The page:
Seymour counted the search for a city manager to replace Eileen Cabanel, which began near the close of his first year in office, as "the biggest challenge and, in hindsight, one of the most impactful decisions the council made." He said that in guiding the process, he sought to impress upon the council that "we need to focus on where we need to be going, not where we've been." The process, he described, as lengthy, consuming a considerable amount of time and requiring a significant investment in research.

Seymour recalled that when Scott Myers, the only candidate who appeared at the final interview without an armful of documentation, left the room Bolduc said flatly "well, we can stop right here." Only one councilor expressed strong reservations, preferring a more experienced candidate. Seymour said that he was encouraged by the near unanimity in the face of such an important choice, which suggested that the council would work well together as other issues arose.

Seymour had high praise for Myers, who he said quickly became engaged in the life of the city. Without acting as a seventh councilor, "he is always bringing ideas and suggestions to the council," he said. At the same time, he noted that Myers has used his relationships in Concord and even Washington to the advantage of the city. "We've charted an amazing course with Scott at the helm," he said.

As a candidate, Seymour touted strategic planning and as mayor initiated the process. "It worked out well," he said, explaining that the council, in partnership with the city manager and department heads set priorities and monitoring the progress toward pursuing them. "We were proactive and looking long-term," he said. "The council began dealing with issues it chose, not only reacting to circumstances that arose."

Likewise, Seymour convened what he called "business roundtables" designed to foster a closer relationship between City Hall and the business community. He said that "some positives" came from the 18 months of meetings, referring specifically to a "relocation package" created to enable those doing business in the city to navigate the regulatory and permitting process.

Confessing that his service on the School Board was initially aroused suspicion abut his role as mayor, Seymour said that the tension that had marked relations between the City Council and the School District was overcome during his tenure. He said that councilors, particularly Bob Hamel, recognized that the renovation and expansion of the Huot Regional Technical Educaiton Center, together with improvements to the high school and its playing fields, would prove assets to the city. Meanwhile, Myers and School Superintendent Bob Champlin established a close working relationship that contributed significantly to "charting a different course."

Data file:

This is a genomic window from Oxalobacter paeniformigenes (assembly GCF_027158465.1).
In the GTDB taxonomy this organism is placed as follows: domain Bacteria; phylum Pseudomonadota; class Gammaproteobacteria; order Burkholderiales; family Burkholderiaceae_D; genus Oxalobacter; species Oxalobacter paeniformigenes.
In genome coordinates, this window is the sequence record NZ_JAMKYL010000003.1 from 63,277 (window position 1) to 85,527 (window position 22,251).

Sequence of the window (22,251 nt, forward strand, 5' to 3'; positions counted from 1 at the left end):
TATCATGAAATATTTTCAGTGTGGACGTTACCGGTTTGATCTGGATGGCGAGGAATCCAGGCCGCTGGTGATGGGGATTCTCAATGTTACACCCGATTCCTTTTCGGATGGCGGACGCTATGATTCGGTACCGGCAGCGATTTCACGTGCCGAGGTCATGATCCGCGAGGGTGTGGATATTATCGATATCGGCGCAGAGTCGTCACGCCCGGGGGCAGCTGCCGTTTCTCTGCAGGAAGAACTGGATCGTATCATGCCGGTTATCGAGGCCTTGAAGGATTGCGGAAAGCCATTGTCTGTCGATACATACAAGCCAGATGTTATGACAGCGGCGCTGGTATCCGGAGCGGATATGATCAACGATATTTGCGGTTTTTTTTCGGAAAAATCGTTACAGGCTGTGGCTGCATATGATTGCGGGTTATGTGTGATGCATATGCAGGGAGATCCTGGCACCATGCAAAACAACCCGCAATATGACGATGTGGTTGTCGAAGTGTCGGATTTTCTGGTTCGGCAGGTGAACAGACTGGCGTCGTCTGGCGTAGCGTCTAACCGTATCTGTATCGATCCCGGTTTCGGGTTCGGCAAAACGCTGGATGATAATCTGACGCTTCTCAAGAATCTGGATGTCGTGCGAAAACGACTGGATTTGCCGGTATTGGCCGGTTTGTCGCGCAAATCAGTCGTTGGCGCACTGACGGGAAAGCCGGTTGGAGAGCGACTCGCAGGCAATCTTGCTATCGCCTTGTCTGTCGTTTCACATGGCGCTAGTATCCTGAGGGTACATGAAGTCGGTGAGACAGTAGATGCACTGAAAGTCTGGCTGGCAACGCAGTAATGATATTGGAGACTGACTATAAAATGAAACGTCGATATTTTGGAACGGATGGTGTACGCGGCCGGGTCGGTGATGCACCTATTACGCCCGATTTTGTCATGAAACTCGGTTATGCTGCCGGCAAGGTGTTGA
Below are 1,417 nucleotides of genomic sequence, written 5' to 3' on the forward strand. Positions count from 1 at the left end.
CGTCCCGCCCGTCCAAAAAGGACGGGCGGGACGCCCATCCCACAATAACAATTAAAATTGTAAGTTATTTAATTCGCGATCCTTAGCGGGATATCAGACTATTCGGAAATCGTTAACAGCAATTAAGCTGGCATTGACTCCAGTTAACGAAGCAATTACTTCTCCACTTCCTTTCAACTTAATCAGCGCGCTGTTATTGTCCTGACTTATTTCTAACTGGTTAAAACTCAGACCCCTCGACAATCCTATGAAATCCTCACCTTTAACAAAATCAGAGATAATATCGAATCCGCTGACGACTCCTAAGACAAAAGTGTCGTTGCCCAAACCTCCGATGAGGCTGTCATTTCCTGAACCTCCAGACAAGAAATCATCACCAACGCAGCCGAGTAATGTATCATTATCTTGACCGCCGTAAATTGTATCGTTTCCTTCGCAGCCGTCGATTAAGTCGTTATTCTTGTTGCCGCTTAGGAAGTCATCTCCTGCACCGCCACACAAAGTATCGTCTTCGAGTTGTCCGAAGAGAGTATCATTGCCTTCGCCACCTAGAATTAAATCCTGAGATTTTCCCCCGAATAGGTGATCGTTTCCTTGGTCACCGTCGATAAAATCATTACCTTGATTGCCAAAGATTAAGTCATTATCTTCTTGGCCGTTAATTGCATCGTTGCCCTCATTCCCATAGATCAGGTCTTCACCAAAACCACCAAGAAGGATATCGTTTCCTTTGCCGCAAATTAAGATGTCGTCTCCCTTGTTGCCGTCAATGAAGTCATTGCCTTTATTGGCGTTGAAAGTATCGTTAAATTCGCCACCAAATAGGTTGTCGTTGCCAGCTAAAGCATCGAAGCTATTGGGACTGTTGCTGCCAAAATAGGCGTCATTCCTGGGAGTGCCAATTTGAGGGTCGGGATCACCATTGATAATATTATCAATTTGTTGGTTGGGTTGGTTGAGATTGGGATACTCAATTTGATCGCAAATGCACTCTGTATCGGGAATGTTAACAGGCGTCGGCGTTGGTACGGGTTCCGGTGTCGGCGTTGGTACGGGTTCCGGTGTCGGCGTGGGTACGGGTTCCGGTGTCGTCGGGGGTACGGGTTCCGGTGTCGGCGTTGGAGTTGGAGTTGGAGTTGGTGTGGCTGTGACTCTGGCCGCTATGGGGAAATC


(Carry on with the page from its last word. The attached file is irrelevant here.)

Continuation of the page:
As mayor, Seymour cast only one deciding vote, that in favor of introducing a mandatory recycling program rather than "Pay-As-You-Throw (PAYT)." He said that "until five or 10 minutes before the vote I knew exactly what I was going to do. Vote for PAYT." He explained that his turnabout was the result of suddenly concluding that residents ought to be given the opportunity to do the right thing by recycling more trash and only have PAYT imposed on them if they failed. "If we have to go to PAYT," he said, "it should be their fault."

Seymour said that so far the mandatory program appears to meeting its targets.

Reflecting on his tenure, Seymour said "it's easy to do a good job when you're surrounded by good people. This team is so good, " he continued,. "I benefited and I'm thankful." He said that "the mayor's work should be done before you sit down at the council table, on the phone behind the scene."